July 2, 1991 | EDWIN CHEN, TIMES STAFF WRITER
Electronics wizards are abuzz over new breakthroughs in some of technology's most difficult and potentially important areas: the ability of computers to operate more like their human users do--verbally, visually and in other such fundamental ways. Today, powerful and invaluable though they are, most computers still work in relatively rigid and abstract patterns.
BUSINESS
May 24, 1991 | CARLA LAZZARESCHI, TIMES STAFF WRITER
International Business Machines lent its considerable clout to the growing market for speech-recognizing personal computers on Thursday by introducing a low-cost system that recognizes up to 7,000 spoken words. IBM said its new voice-recognizing system will allow thousands of disabled people, many of whom are now unable to type on conventional keyboards, to use computers.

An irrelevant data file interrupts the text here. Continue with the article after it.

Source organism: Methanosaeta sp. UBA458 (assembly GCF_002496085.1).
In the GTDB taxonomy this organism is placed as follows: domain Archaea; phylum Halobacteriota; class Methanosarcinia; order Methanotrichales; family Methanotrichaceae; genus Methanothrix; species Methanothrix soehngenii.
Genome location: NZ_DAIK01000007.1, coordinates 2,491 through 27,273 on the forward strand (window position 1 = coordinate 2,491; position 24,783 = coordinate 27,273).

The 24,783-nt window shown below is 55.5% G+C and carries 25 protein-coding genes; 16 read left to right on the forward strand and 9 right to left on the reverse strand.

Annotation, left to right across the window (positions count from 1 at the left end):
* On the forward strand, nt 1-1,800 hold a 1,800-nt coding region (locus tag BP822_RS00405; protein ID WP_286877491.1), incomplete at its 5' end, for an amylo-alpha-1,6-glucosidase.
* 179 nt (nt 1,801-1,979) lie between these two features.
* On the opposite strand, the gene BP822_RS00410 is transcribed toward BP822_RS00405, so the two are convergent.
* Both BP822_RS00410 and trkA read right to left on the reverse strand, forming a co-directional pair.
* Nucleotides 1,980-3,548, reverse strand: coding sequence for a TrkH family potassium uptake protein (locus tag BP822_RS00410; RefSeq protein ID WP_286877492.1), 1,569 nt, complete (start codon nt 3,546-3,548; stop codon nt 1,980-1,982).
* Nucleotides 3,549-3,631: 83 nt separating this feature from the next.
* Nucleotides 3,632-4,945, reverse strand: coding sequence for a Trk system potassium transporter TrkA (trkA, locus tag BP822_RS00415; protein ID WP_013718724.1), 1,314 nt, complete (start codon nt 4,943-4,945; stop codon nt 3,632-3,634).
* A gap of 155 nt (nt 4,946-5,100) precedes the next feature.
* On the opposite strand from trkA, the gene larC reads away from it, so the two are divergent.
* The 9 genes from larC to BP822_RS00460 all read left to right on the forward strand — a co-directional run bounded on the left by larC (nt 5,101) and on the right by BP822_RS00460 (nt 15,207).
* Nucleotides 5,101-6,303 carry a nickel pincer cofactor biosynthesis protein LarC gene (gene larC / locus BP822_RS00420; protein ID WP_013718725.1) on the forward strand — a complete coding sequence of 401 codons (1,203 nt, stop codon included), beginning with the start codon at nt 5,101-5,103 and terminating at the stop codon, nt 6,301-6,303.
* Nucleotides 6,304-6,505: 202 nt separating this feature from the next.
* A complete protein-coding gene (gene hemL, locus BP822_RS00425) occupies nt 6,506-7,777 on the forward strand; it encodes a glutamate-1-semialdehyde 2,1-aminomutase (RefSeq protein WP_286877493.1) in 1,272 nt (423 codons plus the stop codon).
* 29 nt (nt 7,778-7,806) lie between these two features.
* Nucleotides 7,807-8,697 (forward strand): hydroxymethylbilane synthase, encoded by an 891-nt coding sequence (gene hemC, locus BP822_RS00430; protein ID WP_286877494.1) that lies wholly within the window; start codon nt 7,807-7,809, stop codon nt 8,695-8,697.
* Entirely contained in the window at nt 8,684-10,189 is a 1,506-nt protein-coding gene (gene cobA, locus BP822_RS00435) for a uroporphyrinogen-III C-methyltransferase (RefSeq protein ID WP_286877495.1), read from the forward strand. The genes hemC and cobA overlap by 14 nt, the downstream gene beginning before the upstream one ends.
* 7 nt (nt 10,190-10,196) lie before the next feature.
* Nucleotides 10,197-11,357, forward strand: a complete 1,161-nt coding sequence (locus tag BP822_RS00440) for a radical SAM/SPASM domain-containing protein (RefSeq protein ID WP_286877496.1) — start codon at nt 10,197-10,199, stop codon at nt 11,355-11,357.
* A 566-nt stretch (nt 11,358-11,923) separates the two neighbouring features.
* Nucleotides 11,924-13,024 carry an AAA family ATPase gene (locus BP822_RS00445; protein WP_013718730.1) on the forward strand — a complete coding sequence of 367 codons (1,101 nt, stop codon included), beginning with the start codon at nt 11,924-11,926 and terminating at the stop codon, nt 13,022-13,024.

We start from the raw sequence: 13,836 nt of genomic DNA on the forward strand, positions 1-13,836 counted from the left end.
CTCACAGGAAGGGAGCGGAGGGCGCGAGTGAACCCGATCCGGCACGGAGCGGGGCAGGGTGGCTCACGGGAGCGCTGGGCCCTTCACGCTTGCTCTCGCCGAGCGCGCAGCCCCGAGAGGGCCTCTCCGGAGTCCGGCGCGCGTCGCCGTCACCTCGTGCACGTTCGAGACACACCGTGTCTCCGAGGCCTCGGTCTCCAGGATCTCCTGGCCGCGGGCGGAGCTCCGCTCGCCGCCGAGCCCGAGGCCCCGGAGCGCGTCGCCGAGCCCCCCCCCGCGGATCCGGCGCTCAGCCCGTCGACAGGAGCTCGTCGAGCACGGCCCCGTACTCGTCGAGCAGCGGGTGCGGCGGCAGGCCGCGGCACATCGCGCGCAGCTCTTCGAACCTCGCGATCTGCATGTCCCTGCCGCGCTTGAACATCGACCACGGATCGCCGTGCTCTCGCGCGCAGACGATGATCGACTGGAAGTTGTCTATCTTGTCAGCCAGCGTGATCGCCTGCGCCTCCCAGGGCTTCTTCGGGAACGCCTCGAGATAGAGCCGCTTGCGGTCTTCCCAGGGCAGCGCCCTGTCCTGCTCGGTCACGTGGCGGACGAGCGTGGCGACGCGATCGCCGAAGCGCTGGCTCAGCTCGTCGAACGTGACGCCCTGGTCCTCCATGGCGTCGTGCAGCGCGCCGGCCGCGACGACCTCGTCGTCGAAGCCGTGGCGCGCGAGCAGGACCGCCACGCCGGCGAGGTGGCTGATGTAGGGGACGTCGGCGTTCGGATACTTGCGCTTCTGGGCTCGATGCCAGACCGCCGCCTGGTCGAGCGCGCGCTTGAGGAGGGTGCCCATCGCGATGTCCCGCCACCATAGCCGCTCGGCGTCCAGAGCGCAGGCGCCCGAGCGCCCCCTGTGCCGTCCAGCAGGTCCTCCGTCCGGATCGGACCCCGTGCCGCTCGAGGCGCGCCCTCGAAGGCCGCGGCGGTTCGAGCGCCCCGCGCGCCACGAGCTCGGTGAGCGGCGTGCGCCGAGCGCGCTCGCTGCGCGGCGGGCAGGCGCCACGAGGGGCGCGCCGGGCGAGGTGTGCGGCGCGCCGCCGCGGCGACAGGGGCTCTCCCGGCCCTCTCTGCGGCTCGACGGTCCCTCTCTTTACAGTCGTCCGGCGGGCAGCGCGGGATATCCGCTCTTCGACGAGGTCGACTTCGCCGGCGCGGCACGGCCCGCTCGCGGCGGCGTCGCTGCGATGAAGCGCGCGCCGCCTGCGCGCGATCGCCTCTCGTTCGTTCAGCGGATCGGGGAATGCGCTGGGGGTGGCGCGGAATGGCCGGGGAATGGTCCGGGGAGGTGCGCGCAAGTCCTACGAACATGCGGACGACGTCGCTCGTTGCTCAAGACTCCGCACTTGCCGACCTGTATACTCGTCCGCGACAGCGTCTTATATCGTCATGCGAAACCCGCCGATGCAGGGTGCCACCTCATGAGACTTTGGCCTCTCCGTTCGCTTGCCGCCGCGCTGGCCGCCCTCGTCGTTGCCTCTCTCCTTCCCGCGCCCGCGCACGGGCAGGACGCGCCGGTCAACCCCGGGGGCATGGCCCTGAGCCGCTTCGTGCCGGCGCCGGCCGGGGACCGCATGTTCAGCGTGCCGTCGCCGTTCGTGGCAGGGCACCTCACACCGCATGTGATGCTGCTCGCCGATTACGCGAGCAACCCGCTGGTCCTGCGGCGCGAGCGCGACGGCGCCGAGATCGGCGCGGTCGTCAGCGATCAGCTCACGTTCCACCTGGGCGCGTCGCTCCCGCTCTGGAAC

BUSINESS
August 12, 2002 | KAREN KAPLAN, TIMES STAFF WRITER
If Yahoo Inc. had a voice, it would sound like Jenni McDermott. The perky dog lover who dreams of becoming a professional painter reads news headlines, weather reports and e-mail messages to Yahoo customers who access the popular Internet service by phone each day. But Jenni's true role is much bigger than that. Her job is to personify the quirky dot-com with her voice--and every detail about it has been meticulously designed with Yahoo's brand image in mind.
NEWS
March 24, 1988 | DAVID OLMOS, Times Staff Writer
Pedaling his bicycle along a San Juan Capistrano street in September, 1986, Tom Bocsko didn't notice the car parked in the middle of the bike lane until it was too late. The accident left him paralyzed from the neck down. Suddenly, simple, everyday tasks, such as answering the telephone or writing a letter, became exceedingly difficult for the 34-year-old fisheries scientist. But a futuristic speech-recognition computer named "HAL" is making his life a little easier now.